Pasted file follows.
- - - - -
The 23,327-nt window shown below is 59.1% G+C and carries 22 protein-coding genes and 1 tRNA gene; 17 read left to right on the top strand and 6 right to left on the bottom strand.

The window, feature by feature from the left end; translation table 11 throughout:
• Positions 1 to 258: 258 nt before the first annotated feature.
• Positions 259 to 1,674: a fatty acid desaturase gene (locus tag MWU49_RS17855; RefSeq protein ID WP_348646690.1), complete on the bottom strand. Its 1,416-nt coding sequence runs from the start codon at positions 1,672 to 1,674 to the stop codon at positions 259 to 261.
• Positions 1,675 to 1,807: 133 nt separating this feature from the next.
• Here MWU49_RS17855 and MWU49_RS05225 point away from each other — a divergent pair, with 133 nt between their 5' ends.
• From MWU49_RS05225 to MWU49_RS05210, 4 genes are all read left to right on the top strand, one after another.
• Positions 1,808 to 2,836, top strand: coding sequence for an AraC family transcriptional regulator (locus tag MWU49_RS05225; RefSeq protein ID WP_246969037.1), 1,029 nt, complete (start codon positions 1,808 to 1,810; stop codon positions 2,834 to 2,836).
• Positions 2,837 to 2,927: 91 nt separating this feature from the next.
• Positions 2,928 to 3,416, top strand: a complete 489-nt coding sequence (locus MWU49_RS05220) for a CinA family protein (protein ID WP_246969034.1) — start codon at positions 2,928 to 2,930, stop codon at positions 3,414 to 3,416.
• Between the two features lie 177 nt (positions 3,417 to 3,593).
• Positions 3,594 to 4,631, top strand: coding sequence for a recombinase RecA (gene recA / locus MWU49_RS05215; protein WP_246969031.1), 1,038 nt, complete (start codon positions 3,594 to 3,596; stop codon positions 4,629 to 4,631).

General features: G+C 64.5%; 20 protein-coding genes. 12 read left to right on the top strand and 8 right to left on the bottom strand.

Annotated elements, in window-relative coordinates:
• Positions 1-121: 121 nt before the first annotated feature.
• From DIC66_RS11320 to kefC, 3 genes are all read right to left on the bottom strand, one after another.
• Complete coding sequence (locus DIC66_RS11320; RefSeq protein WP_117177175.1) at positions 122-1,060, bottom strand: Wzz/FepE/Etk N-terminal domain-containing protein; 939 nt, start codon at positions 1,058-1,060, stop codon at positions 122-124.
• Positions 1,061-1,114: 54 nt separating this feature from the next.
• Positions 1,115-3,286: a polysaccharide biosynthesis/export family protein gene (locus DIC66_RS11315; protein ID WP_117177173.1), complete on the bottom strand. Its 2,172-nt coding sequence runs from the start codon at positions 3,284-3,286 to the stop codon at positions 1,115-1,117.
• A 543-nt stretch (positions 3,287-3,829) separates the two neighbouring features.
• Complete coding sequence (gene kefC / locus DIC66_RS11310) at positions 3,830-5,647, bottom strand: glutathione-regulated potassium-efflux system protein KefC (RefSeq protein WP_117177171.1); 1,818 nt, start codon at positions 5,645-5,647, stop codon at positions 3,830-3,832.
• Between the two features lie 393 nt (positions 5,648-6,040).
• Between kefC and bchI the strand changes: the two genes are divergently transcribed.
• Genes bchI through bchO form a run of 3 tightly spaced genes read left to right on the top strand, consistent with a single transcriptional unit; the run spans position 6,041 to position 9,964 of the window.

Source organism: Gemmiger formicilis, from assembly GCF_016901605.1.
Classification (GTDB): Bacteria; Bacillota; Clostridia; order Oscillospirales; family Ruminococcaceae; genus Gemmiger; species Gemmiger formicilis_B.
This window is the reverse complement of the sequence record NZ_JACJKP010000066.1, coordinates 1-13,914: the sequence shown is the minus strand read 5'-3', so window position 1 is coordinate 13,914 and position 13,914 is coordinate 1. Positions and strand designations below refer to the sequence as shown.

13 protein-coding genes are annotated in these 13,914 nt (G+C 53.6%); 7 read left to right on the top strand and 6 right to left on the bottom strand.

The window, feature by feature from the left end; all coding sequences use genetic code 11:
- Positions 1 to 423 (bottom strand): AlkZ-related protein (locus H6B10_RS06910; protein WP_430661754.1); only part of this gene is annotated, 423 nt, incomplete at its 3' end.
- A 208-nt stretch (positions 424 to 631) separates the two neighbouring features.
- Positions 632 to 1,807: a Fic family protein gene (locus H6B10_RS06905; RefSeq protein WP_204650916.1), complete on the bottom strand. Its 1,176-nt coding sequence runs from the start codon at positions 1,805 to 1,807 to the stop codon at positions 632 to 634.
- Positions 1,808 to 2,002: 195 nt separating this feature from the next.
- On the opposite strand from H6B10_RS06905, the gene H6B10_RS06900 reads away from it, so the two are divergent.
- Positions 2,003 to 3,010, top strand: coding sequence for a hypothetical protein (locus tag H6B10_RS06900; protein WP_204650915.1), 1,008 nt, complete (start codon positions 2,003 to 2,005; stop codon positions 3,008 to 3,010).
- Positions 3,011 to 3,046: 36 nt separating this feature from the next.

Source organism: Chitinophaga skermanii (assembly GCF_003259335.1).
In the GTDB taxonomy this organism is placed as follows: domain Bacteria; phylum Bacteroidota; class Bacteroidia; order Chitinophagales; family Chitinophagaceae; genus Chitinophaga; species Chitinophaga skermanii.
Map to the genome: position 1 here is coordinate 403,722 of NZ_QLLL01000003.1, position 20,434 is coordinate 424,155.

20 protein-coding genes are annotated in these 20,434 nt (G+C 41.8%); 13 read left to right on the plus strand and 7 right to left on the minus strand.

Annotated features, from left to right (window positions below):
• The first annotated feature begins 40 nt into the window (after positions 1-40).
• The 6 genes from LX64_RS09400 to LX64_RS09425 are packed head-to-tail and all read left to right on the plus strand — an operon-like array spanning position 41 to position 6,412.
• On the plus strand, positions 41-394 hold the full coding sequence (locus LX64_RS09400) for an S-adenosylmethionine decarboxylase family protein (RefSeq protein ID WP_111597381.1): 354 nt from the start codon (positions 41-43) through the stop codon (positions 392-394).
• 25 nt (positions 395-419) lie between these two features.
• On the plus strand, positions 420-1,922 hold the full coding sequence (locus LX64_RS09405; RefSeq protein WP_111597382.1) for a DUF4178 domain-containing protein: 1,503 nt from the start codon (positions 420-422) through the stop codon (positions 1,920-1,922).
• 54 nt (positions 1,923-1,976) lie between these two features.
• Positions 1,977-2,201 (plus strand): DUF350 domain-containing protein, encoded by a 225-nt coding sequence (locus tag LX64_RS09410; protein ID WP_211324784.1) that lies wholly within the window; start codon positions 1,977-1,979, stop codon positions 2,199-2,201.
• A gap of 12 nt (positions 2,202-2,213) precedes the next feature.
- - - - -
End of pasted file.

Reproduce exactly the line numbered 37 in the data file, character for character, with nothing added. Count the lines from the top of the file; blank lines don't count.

Source organism: Chitinophaga skermanii (assembly GCF_003259335.1).